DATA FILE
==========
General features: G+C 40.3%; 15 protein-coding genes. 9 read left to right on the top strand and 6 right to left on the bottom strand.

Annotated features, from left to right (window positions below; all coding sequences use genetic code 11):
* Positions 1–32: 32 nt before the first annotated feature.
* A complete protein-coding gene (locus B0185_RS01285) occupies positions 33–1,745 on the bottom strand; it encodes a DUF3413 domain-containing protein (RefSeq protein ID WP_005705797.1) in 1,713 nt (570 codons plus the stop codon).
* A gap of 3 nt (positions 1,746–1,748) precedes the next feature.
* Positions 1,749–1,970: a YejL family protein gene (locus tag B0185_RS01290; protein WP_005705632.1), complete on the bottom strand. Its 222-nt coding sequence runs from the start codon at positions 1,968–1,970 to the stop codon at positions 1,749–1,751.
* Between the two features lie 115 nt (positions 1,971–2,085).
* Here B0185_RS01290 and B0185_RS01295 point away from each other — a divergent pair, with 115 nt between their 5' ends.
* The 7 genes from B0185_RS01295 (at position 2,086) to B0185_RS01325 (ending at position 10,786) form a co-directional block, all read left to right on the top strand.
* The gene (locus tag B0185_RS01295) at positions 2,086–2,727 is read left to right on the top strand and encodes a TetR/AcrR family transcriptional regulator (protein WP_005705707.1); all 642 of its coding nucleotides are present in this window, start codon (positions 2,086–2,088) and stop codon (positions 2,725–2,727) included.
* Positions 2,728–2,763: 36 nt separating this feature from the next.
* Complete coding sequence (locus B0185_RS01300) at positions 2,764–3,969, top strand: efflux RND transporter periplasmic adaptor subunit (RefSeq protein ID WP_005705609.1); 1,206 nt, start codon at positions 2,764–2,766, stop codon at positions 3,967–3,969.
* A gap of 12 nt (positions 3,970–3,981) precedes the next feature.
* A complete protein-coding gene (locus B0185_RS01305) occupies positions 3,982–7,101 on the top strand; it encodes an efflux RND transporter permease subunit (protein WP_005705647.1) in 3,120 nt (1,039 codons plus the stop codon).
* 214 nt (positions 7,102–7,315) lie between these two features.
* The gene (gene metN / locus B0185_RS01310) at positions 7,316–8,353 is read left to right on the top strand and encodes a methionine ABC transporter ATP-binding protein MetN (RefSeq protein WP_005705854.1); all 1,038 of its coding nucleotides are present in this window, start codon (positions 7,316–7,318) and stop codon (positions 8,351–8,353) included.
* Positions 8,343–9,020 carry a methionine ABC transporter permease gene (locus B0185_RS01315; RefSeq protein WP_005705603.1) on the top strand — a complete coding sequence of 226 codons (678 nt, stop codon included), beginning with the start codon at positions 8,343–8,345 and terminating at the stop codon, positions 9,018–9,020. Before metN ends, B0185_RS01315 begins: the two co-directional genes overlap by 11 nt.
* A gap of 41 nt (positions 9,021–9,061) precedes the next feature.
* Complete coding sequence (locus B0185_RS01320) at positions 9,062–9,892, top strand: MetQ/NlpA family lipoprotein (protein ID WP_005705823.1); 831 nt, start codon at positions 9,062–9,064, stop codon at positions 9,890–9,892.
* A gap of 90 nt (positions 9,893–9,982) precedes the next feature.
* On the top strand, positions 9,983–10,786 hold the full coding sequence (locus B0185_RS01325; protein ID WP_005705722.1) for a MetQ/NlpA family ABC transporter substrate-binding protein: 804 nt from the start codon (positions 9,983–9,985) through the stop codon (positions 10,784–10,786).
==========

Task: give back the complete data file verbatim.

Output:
General features: G+C 40.3%; 15 protein-coding genes. 9 read left to right on the top strand and 6 right to left on the bottom strand.

Annotated features, from left to right (window positions below; all coding sequences use genetic code 11):
* Positions 1–32: 32 nt before the first annotated feature.
* A complete protein-coding gene (locus B0185_RS01285) occupies positions 33–1,745 on the bottom strand; it encodes a DUF3413 domain-containing protein (RefSeq protein ID WP_005705797.1) in 1,713 nt (570 codons plus the stop codon).
* A gap of 3 nt (positions 1,746–1,748) precedes the next feature.
* Positions 1,749–1,970: a YejL family protein gene (locus tag B0185_RS01290; protein WP_005705632.1), complete on the bottom strand. Its 222-nt coding sequence runs from the start codon at positions 1,968–1,970 to the stop codon at positions 1,749–1,751.
* Between the two features lie 115 nt (positions 1,971–2,085).
* Here B0185_RS01290 and B0185_RS01295 point away from each other — a divergent pair, with 115 nt between their 5' ends.
* The 7 genes from B0185_RS01295 (at position 2,086) to B0185_RS01325 (ending at position 10,786) form a co-directional block, all read left to right on the top strand.
* The gene (locus tag B0185_RS01295) at positions 2,086–2,727 is read left to right on the top strand and encodes a TetR/AcrR family transcriptional regulator (protein WP_005705707.1); all 642 of its coding nucleotides are present in this window, start codon (positions 2,086–2,088) and stop codon (positions 2,725–2,727) included.
* Positions 2,728–2,763: 36 nt separating this feature from the next.
* Complete coding sequence (locus B0185_RS01300) at positions 2,764–3,969, top strand: efflux RND transporter periplasmic adaptor subunit (RefSeq protein ID WP_005705609.1); 1,206 nt, start codon at positions 2,764–2,766, stop codon at positions 3,967–3,969.
* A gap of 12 nt (positions 3,970–3,981) precedes the next feature.
* A complete protein-coding gene (locus B0185_RS01305) occupies positions 3,982–7,101 on the top strand; it encodes an efflux RND transporter permease subunit (protein WP_005705647.1) in 3,120 nt (1,039 codons plus the stop codon).
* 214 nt (positions 7,102–7,315) lie between these two features.
* The gene (gene metN / locus B0185_RS01310) at positions 7,316–8,353 is read left to right on the top strand and encodes a methionine ABC transporter ATP-binding protein MetN (RefSeq protein WP_005705854.1); all 1,038 of its coding nucleotides are present in this window, start codon (positions 7,316–7,318) and stop codon (positions 8,351–8,353) included.
* Positions 8,343–9,020 carry a methionine ABC transporter permease gene (locus B0185_RS01315; RefSeq protein WP_005705603.1) on the top strand — a complete coding sequence of 226 codons (678 nt, stop codon included), beginning with the start codon at positions 8,343–8,345 and terminating at the stop codon, positions 9,018–9,020. Before metN ends, B0185_RS01315 begins: the two co-directional genes overlap by 11 nt.
* A gap of 41 nt (positions 9,021–9,061) precedes the next feature.
* Complete coding sequence (locus B0185_RS01320) at positions 9,062–9,892, top strand: MetQ/NlpA family lipoprotein (protein ID WP_005705823.1); 831 nt, start codon at positions 9,062–9,064, stop codon at positions 9,890–9,892.
* A gap of 90 nt (positions 9,893–9,982) precedes the next feature.
* On the top strand, positions 9,983–10,786 hold the full coding sequence (locus B0185_RS01325; protein ID WP_005705722.1) for a MetQ/NlpA family ABC transporter substrate-binding protein: 804 nt from the start codon (positions 9,983–9,985) through the stop codon (positions 10,784–10,786).